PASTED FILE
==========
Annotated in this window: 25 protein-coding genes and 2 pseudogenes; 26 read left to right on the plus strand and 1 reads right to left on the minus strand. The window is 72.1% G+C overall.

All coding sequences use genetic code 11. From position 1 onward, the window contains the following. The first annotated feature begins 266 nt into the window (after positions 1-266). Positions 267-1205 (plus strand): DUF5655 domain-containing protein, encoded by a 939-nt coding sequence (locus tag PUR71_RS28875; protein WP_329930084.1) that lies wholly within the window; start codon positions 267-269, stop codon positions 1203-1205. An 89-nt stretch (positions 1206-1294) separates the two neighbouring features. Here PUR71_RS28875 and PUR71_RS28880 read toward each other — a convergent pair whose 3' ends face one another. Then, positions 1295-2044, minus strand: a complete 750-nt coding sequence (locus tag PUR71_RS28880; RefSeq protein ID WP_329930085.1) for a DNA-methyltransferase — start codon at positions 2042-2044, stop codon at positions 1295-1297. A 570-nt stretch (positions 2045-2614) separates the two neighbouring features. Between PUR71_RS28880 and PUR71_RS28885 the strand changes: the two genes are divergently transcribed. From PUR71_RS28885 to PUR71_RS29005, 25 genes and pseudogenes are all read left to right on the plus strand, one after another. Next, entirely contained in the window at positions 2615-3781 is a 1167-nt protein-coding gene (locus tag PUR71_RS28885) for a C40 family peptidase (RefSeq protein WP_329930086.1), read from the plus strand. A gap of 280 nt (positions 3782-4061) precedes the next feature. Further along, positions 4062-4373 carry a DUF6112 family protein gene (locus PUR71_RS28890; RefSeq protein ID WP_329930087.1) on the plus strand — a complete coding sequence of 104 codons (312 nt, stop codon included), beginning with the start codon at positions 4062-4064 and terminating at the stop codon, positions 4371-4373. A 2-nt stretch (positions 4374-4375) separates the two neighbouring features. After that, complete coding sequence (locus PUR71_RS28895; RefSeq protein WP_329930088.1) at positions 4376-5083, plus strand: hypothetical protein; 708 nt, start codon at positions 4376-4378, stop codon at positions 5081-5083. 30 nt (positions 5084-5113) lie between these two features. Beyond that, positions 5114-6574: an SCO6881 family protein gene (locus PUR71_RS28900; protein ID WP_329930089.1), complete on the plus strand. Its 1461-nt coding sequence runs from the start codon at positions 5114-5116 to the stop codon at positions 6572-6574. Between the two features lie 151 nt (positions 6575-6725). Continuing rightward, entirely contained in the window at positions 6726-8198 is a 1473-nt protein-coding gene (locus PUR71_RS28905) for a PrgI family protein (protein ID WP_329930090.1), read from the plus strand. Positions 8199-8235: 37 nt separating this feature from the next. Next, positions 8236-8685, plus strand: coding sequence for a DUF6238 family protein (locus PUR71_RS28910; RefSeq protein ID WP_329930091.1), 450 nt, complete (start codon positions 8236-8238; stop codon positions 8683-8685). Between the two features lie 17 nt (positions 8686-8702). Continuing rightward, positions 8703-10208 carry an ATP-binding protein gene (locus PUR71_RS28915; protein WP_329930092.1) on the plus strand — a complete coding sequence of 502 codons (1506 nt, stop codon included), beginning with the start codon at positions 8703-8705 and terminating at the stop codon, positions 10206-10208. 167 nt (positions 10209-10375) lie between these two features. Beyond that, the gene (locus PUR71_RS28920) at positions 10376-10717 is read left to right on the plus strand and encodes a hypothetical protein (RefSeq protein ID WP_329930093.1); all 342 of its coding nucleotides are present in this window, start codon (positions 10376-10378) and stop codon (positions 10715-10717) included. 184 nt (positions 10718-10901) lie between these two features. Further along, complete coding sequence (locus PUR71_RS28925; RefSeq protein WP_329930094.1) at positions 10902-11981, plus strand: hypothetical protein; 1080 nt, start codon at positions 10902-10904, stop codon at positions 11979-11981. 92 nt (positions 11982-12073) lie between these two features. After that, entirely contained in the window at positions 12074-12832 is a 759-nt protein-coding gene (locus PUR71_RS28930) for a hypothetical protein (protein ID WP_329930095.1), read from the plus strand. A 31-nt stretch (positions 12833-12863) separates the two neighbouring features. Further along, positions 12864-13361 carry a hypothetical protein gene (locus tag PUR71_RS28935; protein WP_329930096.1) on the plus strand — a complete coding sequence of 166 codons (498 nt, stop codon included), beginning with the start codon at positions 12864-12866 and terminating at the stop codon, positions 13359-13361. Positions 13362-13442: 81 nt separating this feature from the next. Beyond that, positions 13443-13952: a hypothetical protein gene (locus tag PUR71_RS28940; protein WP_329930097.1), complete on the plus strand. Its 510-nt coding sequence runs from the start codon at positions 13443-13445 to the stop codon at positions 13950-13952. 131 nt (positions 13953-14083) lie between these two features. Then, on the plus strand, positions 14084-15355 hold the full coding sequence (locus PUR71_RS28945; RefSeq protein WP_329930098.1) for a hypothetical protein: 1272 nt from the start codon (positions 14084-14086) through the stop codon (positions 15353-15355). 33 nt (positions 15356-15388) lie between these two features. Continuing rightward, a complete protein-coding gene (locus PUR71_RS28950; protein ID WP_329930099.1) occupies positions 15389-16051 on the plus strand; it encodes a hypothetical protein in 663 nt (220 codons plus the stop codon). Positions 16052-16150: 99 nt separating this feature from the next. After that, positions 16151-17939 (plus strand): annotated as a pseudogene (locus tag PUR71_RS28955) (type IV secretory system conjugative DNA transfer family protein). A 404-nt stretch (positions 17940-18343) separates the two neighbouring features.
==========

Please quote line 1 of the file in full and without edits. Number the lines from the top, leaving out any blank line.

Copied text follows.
Annotated in this window: 25 protein-coding genes and 2 pseudogenes; 26 read left to right on the plus strand and 1 reads right to left on the minus strand. The window is 72.1% G+C overall.